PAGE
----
The Internet and Future Generations

Posted under: Digital Natives 5th of November, 2010

Almost every phone in the latter of this decade has been developed to have Internet capabilities. When I look back and reflect, it’s strange to notice how just this simple function has become such a useful part in our lives. Imagine 5 or so years back when you’re walking with friends and talking about movies. An older one comes up and everyone wonders who the lead actor is. Minutes leading to hours are spent with that question on the back of your mind, pondering who that person is. Although this is hardly the question which would provoke the answer to the meaning of life, it is simply a daily occurrence.

Now back to the present, you simply Google it on your phone. Want to book a reservation of a place your friends told you about? The Internet is ready and waiting. According to my baby boomer parents, my generation, 1990-2000 born, one of the attributes associated with us is instant gratification, and I can see why. Constantly we (definitely including myself) complain about what we have. Of course we are just teenagers, but with the exposure we have to the Internet and television of new and improving technologies, we can’t help but think, “Why can’t we have that too”. We download things from the Internet and complain it’s not fast enough. We install games and again, complain it’s not fast enough. Speed seems to be all this generation cares about, and quality is expected, though a little arrogantly.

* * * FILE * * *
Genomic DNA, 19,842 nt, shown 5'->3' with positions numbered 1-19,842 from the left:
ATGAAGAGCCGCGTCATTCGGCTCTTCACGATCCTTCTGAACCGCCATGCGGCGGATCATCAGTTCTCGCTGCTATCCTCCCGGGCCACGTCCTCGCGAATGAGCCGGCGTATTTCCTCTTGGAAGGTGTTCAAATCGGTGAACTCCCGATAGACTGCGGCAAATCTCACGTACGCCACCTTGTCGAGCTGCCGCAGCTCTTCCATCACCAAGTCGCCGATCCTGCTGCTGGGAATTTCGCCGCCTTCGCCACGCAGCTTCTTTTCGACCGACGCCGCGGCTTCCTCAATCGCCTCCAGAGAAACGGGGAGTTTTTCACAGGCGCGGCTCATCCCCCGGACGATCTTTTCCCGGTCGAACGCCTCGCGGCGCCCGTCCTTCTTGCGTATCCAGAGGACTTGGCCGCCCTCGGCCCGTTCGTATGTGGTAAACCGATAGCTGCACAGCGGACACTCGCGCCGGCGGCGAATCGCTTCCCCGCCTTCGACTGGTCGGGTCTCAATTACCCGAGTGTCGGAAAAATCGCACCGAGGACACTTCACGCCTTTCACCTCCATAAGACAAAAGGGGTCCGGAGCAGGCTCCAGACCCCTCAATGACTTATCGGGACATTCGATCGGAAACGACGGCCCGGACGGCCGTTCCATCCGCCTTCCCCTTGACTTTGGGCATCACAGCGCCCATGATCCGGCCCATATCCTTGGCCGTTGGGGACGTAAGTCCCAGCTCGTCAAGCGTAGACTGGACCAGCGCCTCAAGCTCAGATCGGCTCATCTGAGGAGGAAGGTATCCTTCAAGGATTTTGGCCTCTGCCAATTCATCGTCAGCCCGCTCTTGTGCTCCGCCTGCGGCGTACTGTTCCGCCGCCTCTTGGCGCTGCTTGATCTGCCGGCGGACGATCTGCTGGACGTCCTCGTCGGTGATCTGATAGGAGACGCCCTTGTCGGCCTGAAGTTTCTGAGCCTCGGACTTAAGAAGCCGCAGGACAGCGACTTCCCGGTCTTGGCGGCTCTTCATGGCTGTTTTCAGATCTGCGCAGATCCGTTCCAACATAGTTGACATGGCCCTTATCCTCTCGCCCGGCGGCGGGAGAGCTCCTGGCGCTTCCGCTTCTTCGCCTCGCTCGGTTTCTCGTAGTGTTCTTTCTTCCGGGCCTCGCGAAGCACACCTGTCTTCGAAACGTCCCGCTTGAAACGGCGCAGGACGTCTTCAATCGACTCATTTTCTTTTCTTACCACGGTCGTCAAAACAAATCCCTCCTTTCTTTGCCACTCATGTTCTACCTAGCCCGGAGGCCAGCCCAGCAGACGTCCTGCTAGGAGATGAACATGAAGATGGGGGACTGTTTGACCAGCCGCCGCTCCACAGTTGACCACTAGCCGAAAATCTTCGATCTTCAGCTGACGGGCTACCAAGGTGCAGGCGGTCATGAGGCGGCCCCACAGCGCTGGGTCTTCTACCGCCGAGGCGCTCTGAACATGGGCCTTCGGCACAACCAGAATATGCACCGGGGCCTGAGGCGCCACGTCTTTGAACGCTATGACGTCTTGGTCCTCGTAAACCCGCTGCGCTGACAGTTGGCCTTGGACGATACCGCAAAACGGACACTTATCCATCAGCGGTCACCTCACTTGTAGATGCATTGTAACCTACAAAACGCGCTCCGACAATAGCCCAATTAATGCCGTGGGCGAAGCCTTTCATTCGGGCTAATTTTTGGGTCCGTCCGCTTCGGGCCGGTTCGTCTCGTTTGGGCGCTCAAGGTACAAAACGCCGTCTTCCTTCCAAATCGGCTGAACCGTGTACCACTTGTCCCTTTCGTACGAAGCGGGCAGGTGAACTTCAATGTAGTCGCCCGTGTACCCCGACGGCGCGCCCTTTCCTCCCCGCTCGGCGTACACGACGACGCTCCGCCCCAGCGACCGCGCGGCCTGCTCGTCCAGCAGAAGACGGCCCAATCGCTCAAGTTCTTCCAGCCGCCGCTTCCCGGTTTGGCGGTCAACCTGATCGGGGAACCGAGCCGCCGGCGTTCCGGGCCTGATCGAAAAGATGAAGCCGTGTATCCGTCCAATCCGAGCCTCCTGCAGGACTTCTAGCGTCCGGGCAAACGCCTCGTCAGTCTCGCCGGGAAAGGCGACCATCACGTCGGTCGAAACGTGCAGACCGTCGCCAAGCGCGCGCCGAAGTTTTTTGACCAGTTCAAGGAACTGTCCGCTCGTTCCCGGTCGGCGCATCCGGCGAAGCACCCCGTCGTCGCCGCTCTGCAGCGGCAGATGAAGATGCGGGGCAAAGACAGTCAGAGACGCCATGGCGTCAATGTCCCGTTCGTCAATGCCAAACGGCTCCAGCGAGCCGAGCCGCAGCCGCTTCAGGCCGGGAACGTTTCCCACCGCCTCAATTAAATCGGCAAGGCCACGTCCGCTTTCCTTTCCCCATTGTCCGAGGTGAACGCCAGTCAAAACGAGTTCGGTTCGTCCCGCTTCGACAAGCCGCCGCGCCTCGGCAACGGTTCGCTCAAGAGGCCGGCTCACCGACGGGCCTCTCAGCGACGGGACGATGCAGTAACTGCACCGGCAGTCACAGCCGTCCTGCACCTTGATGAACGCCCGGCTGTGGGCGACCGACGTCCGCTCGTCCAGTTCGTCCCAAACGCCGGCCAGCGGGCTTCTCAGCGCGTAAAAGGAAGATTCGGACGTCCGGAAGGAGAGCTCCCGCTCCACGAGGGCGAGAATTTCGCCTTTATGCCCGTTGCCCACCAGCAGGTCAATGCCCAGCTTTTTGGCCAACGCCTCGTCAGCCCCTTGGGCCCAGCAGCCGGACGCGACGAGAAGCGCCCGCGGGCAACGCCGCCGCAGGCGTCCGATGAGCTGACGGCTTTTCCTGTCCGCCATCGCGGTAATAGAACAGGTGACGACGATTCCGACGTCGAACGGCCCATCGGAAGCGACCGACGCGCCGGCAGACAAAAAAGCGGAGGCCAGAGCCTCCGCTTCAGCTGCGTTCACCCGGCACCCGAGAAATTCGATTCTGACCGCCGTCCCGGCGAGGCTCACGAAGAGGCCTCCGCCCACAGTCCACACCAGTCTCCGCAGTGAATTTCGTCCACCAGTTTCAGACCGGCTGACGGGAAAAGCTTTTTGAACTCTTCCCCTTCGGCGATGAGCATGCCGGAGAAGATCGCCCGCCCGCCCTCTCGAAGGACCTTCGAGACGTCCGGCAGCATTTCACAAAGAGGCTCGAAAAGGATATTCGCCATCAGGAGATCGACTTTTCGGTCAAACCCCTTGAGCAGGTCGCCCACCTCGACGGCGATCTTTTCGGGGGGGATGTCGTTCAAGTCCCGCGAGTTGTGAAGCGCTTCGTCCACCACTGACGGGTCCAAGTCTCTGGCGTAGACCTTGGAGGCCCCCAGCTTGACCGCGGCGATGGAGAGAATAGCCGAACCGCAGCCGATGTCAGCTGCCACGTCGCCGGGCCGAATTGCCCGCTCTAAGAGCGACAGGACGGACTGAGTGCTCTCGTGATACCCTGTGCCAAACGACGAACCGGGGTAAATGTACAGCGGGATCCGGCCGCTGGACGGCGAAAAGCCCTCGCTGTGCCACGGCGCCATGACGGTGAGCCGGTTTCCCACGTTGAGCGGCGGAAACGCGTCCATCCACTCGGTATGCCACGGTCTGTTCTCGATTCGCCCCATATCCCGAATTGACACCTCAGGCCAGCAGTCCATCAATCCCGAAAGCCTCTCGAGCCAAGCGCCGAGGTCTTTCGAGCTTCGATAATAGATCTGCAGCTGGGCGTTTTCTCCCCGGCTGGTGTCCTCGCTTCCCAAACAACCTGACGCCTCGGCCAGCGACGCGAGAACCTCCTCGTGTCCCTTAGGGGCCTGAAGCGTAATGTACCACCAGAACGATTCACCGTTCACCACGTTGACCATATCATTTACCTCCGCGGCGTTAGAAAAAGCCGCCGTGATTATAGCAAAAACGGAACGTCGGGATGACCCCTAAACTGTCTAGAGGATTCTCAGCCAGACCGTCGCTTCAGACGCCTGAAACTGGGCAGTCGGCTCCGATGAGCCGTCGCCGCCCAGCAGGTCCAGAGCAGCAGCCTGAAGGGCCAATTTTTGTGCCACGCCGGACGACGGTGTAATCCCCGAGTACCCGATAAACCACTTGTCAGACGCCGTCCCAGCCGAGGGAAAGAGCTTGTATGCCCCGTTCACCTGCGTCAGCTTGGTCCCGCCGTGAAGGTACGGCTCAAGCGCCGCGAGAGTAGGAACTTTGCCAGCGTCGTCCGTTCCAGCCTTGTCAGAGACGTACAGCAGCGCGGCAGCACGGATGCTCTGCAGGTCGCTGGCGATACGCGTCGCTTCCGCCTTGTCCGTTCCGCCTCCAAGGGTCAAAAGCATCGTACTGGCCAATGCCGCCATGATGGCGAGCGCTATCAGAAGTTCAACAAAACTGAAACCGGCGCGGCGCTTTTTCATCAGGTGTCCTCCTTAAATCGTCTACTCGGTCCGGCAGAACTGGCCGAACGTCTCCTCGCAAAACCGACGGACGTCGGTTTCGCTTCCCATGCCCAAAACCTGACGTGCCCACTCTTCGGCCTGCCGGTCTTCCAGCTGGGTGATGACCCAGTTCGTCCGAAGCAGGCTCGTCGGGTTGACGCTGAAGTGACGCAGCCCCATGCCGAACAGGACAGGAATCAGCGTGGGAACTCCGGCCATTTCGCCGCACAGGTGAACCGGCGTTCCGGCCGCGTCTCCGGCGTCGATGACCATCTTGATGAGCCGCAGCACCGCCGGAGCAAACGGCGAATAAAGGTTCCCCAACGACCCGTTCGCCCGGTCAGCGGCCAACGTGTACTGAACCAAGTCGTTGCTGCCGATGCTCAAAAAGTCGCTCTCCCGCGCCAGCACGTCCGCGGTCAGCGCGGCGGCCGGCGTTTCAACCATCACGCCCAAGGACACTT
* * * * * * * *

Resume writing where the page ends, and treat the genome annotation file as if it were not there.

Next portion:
Sure the Internet brings many great and positive things to the table, but what exactly is it doing to future generations? I think of myself as a more patient individual, but I cannot help but get a little frustrated when what I want is delivered slowly. Mail (or “snail mail”) will eventually be terminated as the younger generations call for faster and more efficient ways of delivery. A casual walk in a park may no longer have the same allure as it once did, adolescents and young adults preferring to stay inside on their computers. It’s true that not all teenagers can claim they have their own computer or laptop, but as schools introduce laptop policies for educational purposes, the idea is definitely catching on. I myself have my own computer and a laptop, though I could be attributed to the more nerdy side of school.

So although I cannot cover the entirety of the internet in 450 words, it brings many positives and negatives, and may become one of the major deciders in how future generations act, whether we like it or not.

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